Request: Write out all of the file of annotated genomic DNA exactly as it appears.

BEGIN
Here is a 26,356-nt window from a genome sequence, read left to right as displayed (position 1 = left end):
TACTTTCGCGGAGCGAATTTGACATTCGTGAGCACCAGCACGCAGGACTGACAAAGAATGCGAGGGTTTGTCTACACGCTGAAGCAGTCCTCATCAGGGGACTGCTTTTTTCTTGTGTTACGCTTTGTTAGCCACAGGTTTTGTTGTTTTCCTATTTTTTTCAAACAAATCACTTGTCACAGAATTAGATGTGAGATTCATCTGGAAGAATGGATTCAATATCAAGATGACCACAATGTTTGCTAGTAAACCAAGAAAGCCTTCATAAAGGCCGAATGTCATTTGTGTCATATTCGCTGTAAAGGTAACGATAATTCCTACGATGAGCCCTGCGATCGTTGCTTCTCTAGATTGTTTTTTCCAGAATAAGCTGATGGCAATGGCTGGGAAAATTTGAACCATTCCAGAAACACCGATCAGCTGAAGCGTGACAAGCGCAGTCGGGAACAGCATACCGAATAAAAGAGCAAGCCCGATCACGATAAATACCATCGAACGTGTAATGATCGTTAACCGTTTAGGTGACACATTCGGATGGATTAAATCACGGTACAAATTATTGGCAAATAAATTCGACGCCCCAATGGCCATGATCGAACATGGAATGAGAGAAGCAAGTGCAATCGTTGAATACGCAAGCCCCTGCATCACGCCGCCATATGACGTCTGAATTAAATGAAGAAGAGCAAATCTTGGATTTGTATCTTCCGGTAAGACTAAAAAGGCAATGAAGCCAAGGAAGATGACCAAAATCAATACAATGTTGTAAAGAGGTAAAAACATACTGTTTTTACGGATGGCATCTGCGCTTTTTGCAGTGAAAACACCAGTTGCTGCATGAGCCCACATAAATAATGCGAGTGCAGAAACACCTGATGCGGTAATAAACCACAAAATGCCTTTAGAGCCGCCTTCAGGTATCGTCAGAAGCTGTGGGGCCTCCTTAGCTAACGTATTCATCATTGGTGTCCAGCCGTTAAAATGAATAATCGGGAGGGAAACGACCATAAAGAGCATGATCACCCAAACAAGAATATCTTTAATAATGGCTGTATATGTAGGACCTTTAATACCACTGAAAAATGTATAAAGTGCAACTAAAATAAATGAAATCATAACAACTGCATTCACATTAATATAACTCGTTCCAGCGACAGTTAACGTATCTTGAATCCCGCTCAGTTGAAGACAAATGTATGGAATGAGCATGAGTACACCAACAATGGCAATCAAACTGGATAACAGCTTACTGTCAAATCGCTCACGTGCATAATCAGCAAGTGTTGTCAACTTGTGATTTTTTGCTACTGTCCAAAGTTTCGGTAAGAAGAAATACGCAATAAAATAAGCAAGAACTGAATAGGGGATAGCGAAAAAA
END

Here is a 26,356-nt window from a genome sequence, read left to right as displayed (position 1 = left end):
TACTTTCGCGGAGCGAATTTGACATTCGTGAGCACCAGCACGCAGGACTGACAAAGAATGCGAGGGTTTGTCTACACGCTGAAGCAGTCCTCATCAGGGGACTGCTTTTTTCTTGTGTTACGCTTTGTTAGCCACAGGTTTTGTTGTTTTCCTATTTTTTTCAAACAAATCACTTGTCACAGAATTAGATGTGAGATTCATCTGGAAGAATGGATTCAATATCAAGATGACCACAATGTTTGCTAGTAAACCAAGAAAGCCTTCATAAAGGCCGAATGTCATTTGTGTCATATTCGCTGTAAAGGTAACGATAATTCCTACGATGAGCCCTGCGATCGTTGCTTCTCTAGATTGTTTTTTCCAGAATAAGCTGATGGCAATGGCTGGGAAAATTTGAACCATTCCAGAAACACCGATCAGCTGAAGCGTGACAAGCGCAGTCGGGAACAGCATACCGAATAAAAGAGCAAGCCCGATCACGATAAATACCATCGAACGTGTAATGATCGTTAACCGTTTAGGTGACACATTCGGATGGATTAAATCACGGTACAAATTATTGGCAAATAAATTCGACGCCCCAATGGCCATGATCGAACATGGAATGAGAGAAGCAAGTGCAATCGTTGAATACGCAAGCCCCTGCATCACGCCGCCATATGACGTCTGAATTAAATGAAGAAGAGCAAATCTTGGATTTGTATCTTCCGGTAAGACTAAAAAGGCAATGAAGCCAAGGAAGATGACCAAAATCAATACAATGTTGTAAAGAGGTAAAAACATACTGTTTTTACGGATGGCATCTGCGCTTTTTGCAGTGAAAACACCAGTTGCTGCATGAGCCCACATAAATAATGCGAGTGCAGAAACACCTGATGCGGTAATAAACCACAAAATGCCTTTAGAGCCGCCTTCAGGTATCGTCAGAAGCTGTGGGGCCTCCTTAGCTAACGTATTCATCATTGGTGTCCAGCCGTTAAAATGAATAATCGGGAGGGAAACGACCATAAAGAGCATGATCACCCAAACAAGAATATCTTTAATAATGGCTGTATATGTAGGACCTTTAATACCACTGAAAAATGTATAAAGTGCAACTAAAATAAATGAAATCATAACAACTGCATTCACATTAATATAACTCGTTCCAGCGACAGTTAACGTATCTTGAATCCCGCTCAGTTGAAGACAAATGTATGGAATGAGCATGAGTACACCAACAATGGCAATCAAACTGGATAACAGCTTACTGTCAAATCGCTCACGTGCATAATCAGCAAGTGTTGTCAACTTGTGATTTTTTGCTACTGTCCAAAGTTTCGGTAAGAAGAAATACGCAATAAAATAAGCAAGAACTGAATAGGGGATAGCGAAAAAA